The objective, you see, is not to serve your customer’s interests. It is to lure him in by “free checking” and other tall claims and then trap him with well-laid traps.

You might say, “Hey, you should have read the contract.” I offer an analogy to whoever might pose that question. Suppose you went to an e-commerce website. You clicked on the “I agree” button. The agreement that you just agreed to included a line that said “A service charge of 3% will be charged to your credit card for every purchase.” You then did your holiday shopping and then discovered in January that the e-commerce company hit you with an additional charge. You’d be pissed, wouldn’t you? So am I.

Earlier this week I got hit by a fee of $15. My account is not supposed to have any fees, but there must be a good reason why they hit me with a fee. I’ll never know. Their online statement gives no explanation. And it is not worth my time to call and find out what the fee is about. They probably concluded long ago that saying too much in transaction statements just raised unpleasant questions. And who wants to deal with those pesky customers.

I know CurrentBank needs to make a profit. I know that they’ve been hit big time by the cap on debit card fees (which the retailer pays). But I’d be much happier if they charged me whatever they needed in an upfront and transparent way. Don’t lay traps.

That’s why I am rooting for BankSimple. I have no problem paying a fee for checking. I know it costs money to provide a good service. But I want the services and fees to be simple, upfront and transparent.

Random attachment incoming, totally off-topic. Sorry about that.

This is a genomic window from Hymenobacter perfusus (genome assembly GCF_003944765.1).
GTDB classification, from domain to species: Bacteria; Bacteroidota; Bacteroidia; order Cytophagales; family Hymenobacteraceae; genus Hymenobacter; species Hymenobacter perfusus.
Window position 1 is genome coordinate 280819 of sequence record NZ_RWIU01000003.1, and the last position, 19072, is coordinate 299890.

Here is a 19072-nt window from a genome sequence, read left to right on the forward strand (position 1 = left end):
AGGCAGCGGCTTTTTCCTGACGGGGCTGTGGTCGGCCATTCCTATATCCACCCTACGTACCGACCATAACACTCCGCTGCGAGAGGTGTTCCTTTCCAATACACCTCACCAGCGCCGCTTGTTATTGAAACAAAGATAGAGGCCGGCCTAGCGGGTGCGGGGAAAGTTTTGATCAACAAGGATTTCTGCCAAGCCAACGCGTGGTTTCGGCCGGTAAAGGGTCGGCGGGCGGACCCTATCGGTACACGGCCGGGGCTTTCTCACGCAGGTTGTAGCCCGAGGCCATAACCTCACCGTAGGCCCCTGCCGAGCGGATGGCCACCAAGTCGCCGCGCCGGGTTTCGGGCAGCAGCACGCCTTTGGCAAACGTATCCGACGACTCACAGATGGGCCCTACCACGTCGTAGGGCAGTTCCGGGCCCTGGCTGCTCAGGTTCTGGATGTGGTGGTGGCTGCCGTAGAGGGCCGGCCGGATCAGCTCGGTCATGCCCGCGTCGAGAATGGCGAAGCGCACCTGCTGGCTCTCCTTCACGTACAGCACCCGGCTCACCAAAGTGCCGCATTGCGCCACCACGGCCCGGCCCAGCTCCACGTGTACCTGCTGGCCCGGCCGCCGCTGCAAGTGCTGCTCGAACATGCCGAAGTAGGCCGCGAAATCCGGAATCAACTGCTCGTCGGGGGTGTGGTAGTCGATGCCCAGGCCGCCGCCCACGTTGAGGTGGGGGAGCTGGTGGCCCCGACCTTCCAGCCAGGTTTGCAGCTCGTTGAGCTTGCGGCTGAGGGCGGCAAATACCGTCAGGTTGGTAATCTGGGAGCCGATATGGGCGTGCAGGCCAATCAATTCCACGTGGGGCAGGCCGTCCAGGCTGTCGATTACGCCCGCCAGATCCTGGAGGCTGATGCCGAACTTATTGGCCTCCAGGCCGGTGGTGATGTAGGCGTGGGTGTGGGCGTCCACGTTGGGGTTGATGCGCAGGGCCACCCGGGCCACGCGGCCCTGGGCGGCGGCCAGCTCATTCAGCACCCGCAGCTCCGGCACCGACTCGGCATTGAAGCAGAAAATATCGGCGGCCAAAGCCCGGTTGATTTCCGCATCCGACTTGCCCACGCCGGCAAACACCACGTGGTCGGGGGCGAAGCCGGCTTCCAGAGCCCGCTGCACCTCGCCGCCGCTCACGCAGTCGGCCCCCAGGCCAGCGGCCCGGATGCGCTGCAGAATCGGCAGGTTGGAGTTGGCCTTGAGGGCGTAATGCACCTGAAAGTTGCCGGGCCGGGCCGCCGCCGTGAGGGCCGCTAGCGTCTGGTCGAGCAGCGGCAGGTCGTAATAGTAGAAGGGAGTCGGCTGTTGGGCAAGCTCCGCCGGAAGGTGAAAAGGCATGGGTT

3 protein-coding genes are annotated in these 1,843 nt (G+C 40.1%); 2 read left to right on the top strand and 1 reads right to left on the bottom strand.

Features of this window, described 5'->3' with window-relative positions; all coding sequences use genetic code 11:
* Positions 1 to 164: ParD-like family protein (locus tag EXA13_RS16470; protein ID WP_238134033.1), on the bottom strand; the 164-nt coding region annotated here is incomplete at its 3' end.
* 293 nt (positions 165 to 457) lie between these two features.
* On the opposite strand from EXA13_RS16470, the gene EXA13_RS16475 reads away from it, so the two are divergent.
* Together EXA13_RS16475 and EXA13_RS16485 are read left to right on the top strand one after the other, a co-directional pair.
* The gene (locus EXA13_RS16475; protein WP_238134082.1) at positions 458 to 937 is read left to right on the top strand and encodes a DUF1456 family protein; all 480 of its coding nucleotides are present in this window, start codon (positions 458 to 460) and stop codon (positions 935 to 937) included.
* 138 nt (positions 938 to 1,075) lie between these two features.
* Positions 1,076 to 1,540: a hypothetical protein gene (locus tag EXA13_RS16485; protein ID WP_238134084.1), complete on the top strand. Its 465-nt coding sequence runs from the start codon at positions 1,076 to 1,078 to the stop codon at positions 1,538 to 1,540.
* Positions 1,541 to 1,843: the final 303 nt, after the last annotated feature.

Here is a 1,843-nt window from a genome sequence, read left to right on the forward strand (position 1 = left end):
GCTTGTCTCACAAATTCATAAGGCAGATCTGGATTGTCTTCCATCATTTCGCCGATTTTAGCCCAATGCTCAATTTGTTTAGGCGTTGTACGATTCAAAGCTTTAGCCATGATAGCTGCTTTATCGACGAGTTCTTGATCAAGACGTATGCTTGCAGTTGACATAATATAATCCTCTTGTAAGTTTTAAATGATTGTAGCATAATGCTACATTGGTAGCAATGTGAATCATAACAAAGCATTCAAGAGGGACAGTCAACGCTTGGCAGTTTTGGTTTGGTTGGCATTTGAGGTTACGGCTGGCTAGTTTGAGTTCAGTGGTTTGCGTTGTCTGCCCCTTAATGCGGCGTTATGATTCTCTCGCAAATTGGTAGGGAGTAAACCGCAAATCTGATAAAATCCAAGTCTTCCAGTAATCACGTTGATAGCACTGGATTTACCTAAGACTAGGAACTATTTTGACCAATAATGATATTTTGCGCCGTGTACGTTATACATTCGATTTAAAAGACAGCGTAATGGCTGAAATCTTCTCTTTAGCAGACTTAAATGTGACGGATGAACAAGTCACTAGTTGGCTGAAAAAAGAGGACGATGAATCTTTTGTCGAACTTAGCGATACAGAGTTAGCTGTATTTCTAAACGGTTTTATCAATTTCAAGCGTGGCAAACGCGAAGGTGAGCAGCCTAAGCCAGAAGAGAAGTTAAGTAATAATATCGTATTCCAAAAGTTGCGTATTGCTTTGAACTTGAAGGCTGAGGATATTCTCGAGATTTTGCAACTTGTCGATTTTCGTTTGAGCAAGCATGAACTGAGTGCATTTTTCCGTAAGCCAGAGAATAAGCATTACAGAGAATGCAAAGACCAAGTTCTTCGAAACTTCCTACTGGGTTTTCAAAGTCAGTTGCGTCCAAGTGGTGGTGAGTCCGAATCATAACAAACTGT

You might say, why BankSimple, maybe this is just a CurrentBank problem. Try another bank. I don’t have to. I know all of them suffer from the same problem. They are all busy “leveraging their customer base.” After gazillion acquisitions, the way they compete has come down to reducing costs and getting more out of the existing customers. Unfortunately, the latter often means ambushing them in dark alleys with hidden fees.

Bottom of the Pyramid of Digital Media

PyramidIf you read this blog regularly you should be used to my constant carping about the lack of imagination in the music industry due to which the price per song is stuck at about $1.

While the music industry in the West and in Bollywood is doing its best ostrich imitation, in another product category we are seeing some amazing new developments – books.

From Novelr

Amanda Hocking is 26* years old. She has 9 self-published books to her name, and sells 100,000+ copies of those ebooks per month. She has never been traditionally published. This is her blog. And it’s no stretch to say – at $3 per book1/70% per sale for the Kindle store – that she makes a lot of money from her monthly book sales. (Perhaps more importantly: a publisher on the private Reading2.0 mailing list has said, to effect: there is no traditional publisher in the world right now that can offer Amanda Hocking terms that are better than what she’s currently getting, right now on the Kindle store, all on her own.)

If Hocking had gone to a publisher to do a paperback that retailed for $10, she would have made $1 per book. For the Kindle version, she would have made $3. But by self-publishing on the Kindle she gets to keep 70% or $2.10 per book and keep the low, low price of $3.

Yes, she has to figure out how to market the book. But as any good VC will tell you, when you are starting out, focus on the product. If it’s good, they’ll keep coming back and bring their friends with them.

I don’t know how good Amanda Hocking is. I actually don’t think she needs to be a Michael Crichton. This is the magic of low prices at work.

Now, can we get songs for a quarter any time soon?